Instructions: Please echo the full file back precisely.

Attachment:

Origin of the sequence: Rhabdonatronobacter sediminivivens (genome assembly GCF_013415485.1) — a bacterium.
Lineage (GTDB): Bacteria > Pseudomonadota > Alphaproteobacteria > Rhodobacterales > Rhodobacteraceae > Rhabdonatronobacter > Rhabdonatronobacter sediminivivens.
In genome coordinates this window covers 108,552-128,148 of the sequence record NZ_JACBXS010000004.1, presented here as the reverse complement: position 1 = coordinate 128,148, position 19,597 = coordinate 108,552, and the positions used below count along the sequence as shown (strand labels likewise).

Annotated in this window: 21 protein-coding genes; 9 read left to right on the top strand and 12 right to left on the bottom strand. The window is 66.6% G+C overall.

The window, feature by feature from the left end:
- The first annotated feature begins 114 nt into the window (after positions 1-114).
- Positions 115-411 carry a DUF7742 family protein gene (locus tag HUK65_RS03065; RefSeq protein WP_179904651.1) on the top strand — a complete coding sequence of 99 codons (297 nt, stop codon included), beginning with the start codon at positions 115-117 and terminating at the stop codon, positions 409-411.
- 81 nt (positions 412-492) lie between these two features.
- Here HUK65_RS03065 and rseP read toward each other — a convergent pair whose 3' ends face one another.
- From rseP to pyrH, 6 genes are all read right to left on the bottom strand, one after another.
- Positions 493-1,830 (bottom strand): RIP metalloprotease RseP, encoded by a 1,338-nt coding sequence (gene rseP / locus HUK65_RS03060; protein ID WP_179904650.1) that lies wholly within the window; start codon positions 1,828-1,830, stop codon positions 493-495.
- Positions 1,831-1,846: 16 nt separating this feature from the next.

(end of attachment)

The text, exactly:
Origin of the sequence: Rhabdonatronobacter sediminivivens (genome assembly GCF_013415485.1) — a bacterium.
Lineage (GTDB): Bacteria > Pseudomonadota > Alphaproteobacteria > Rhodobacterales > Rhodobacteraceae > Rhabdonatronobacter > Rhabdonatronobacter sediminivivens.
In genome coordinates this window covers 108,552-128,148 of the sequence record NZ_JACBXS010000004.1, presented here as the reverse complement: position 1 = coordinate 128,148, position 19,597 = coordinate 108,552, and the positions used below count along the sequence as shown (strand labels likewise).

Annotated in this window: 21 protein-coding genes; 9 read left to right on the top strand and 12 right to left on the bottom strand. The window is 66.6% G+C overall.

The window, feature by feature from the left end:
- The first annotated feature begins 114 nt into the window (after positions 1-114).
- Positions 115-411 carry a DUF7742 family protein gene (locus tag HUK65_RS03065; RefSeq protein WP_179904651.1) on the top strand — a complete coding sequence of 99 codons (297 nt, stop codon included), beginning with the start codon at positions 115-117 and terminating at the stop codon, positions 409-411.
- 81 nt (positions 412-492) lie between these two features.
- Here HUK65_RS03065 and rseP read toward each other — a convergent pair whose 3' ends face one another.
- From rseP to pyrH, 6 genes are all read right to left on the bottom strand, one after another.
- Positions 493-1,830 (bottom strand): RIP metalloprotease RseP, encoded by a 1,338-nt coding sequence (gene rseP / locus HUK65_RS03060; protein ID WP_179904650.1) that lies wholly within the window; start codon positions 1,828-1,830, stop codon positions 493-495.
- Positions 1,831-1,846: 16 nt separating this feature from the next.